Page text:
Just when I thought I could give myself permission to start saying I’d seen it all, along came the novel coronavirus.
I cannot recall a time when every leader on the planet had the exact same item at the top of his or her agenda. This captures how truly surreal this moment in history is. But common concern does not necessarily translate into coordinated action.
It has been reassuring to see the global medical community working to share information as doctors and researchers hunt for a cure. Yet there is no denying that this border-blind enemy appeared just when the term “de-globalization” was entering our lexicon — thanks to the rise of nationalism, protectionism and general skepticism about cross-border cooperation of all kinds.
Yes, we’ve seen moments in the past two decades when humanity rallied together in common grief, fear or outrage. We all distinctly recall that dark day when the planes struck the twin towers in New York, launching a new age of terrorist insanity. Many countries have their own experiences of trauma seared into their memories: hotels in Amman, an arena in Manchester, a girls’ school in Nigeria, a concert in Paris, mosques in New Zealand, churches in Sri Lanka, synagogues in the United States, and many others. No matter how far away each incident was, the grief always felt personal.
Yet the moments of unity inspired by these events — and the financial crises and natural disasters we’ve also faced over the years — have never lasted long enough to push us to fundamentally rethink the systems we have in place. More often than not, our responses have done little more than plug holes, falling far short of what could be achieved with modern technology.
In the Middle East, we realized that we had to take a different approach in the fight against terrorism. We knew that our only hope for defeating it depended on breaking down barriers — both among nations as well as among the institutions within them. Jordan understood the need for a joint platform to enhance coordination among regional and international stakeholders, and so we launched the Aqaba Process to enable all partners to counter extremism and terrorism by leveraging resources, sharing information, identifying gaps and avoiding redundancies.
Today, our world has decided to turn warning sign to siren. Unlike previous threats, this one is hitting us all, and all at once. This crisis has thrown a harsh light on the gaps in our global order — gaps caused by social injustice, income inequality, poverty and misgovernance.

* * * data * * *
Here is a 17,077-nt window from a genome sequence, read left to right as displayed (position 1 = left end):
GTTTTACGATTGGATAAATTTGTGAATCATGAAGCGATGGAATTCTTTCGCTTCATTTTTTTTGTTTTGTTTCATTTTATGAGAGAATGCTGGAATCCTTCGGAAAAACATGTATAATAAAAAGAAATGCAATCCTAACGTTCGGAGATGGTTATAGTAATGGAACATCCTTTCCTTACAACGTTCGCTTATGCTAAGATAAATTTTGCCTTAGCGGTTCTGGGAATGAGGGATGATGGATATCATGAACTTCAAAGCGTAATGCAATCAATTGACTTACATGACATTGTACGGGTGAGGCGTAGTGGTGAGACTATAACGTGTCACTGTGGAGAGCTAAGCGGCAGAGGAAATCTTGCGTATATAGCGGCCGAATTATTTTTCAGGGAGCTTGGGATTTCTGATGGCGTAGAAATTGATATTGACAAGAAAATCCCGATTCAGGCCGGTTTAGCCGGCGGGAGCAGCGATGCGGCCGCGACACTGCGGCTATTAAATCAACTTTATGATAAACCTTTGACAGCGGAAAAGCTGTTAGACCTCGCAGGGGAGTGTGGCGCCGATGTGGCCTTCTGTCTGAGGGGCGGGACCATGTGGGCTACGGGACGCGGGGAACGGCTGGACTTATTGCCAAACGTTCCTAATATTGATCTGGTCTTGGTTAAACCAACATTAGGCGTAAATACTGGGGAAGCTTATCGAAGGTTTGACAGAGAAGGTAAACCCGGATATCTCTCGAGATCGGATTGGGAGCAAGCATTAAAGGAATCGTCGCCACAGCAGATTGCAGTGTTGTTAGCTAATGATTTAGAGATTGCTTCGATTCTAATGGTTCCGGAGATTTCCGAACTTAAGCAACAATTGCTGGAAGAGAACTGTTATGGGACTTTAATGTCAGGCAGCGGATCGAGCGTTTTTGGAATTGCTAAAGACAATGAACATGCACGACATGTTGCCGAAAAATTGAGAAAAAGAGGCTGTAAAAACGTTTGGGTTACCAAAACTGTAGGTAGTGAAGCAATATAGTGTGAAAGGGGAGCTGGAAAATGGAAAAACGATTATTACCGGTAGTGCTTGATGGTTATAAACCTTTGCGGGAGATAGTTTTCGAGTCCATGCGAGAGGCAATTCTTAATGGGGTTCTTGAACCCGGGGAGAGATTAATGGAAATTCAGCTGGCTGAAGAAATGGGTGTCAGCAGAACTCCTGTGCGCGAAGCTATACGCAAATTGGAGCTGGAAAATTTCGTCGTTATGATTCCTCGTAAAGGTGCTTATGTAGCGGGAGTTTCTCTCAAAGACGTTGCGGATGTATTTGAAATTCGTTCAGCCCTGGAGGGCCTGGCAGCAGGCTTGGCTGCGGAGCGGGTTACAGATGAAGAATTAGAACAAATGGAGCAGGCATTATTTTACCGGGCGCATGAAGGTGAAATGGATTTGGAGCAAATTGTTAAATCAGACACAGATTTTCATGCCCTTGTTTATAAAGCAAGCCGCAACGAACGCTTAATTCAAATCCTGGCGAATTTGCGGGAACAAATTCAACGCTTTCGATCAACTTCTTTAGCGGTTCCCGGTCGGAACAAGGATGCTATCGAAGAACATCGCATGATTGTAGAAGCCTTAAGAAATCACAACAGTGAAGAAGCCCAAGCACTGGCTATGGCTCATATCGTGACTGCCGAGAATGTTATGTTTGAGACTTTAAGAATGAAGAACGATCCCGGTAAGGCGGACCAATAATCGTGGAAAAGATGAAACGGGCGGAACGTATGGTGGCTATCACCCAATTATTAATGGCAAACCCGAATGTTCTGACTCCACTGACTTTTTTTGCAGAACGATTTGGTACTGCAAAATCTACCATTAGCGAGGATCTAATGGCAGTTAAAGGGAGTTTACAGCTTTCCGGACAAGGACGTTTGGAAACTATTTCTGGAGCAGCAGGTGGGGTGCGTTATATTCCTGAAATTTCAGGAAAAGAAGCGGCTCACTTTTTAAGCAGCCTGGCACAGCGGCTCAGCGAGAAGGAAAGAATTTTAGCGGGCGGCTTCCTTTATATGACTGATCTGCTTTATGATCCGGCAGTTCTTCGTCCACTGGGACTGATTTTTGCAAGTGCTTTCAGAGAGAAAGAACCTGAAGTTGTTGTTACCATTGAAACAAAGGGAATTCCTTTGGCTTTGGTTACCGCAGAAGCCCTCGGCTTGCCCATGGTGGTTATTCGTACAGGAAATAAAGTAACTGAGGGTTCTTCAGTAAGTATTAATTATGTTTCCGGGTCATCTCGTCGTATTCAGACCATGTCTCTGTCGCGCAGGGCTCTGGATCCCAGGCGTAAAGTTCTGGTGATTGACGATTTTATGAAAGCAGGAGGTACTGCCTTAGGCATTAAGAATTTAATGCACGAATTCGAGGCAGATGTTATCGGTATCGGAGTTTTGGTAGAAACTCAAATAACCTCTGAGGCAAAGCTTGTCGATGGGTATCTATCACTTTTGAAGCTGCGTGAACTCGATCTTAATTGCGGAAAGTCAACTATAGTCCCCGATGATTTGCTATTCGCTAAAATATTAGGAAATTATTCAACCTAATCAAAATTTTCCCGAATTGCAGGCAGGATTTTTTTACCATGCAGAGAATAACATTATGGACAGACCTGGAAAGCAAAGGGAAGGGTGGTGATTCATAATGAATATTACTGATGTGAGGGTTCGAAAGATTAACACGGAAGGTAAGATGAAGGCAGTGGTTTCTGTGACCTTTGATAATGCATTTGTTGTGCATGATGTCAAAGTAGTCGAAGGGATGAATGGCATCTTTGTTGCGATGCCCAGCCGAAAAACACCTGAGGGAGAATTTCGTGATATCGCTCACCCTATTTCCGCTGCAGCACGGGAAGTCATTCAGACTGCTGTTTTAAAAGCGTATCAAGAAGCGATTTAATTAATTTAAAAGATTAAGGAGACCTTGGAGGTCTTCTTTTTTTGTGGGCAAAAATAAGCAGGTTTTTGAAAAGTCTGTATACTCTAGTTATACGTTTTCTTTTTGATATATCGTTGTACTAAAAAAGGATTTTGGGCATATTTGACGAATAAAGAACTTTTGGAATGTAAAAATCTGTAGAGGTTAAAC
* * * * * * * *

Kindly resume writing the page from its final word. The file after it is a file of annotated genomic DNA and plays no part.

Many are optimistic we will simply rebuild after this pandemic. But rebuilding is not enough. We should focus instead on creating something new, something better.
Instead of “de-globalization” — as some are advocating — I see us all benefiting from a “re-globalization.” This time, though, we must concentrate on getting it right, aiming for a renewed integration of our world that centers on the well-being of its people. A re-globalization that strengthens and builds capacities within our countries and ushers in true cooperation rather than competition. A re-globalization that recognizes that a single country, acting alone, cannot succeed. One country’s failure is every country’s failure.
That means recalibrating our world and its systems. We need to reconfigure international institutions and build new ones where needed. We need to create and sustain new organizations that draw on the skills and resources of different sectors, across national boundaries. Jordan is ready to build on its experience with the Aqaba Process to help in any way it can. Threats do not come in silos, and the solutions cannot be in silos.
This rings especially true in my corner of the world. As Arab nations, we have no choice but to act together to mitigate the impact on us all. The natural resources we had relied on to shield us are no longer enough. We must set aside our differences and recognize that yesterday’s rivalries are meaningless against this shared threat. We need to leverage the strengths and resources of each of our countries to create a regional safety net that protects our collective future.
Unemployment, famine and poverty lie ahead if we do not act. We must address the global opportunity gap, including access to health care, and rethink the models and metrics employed by international financial agencies in emerging markets to better tell the whole story.
Covid-19 is a threat that confronts every leader. But if we wish to defeat it, we must do what seems counterintuitive: Put politics and popularity aside. We must also do the exact opposite of what the doctor ordered: Come together and get to work. To face this single threat, we must have singular focus — the survival and well-being of human lives everywhere.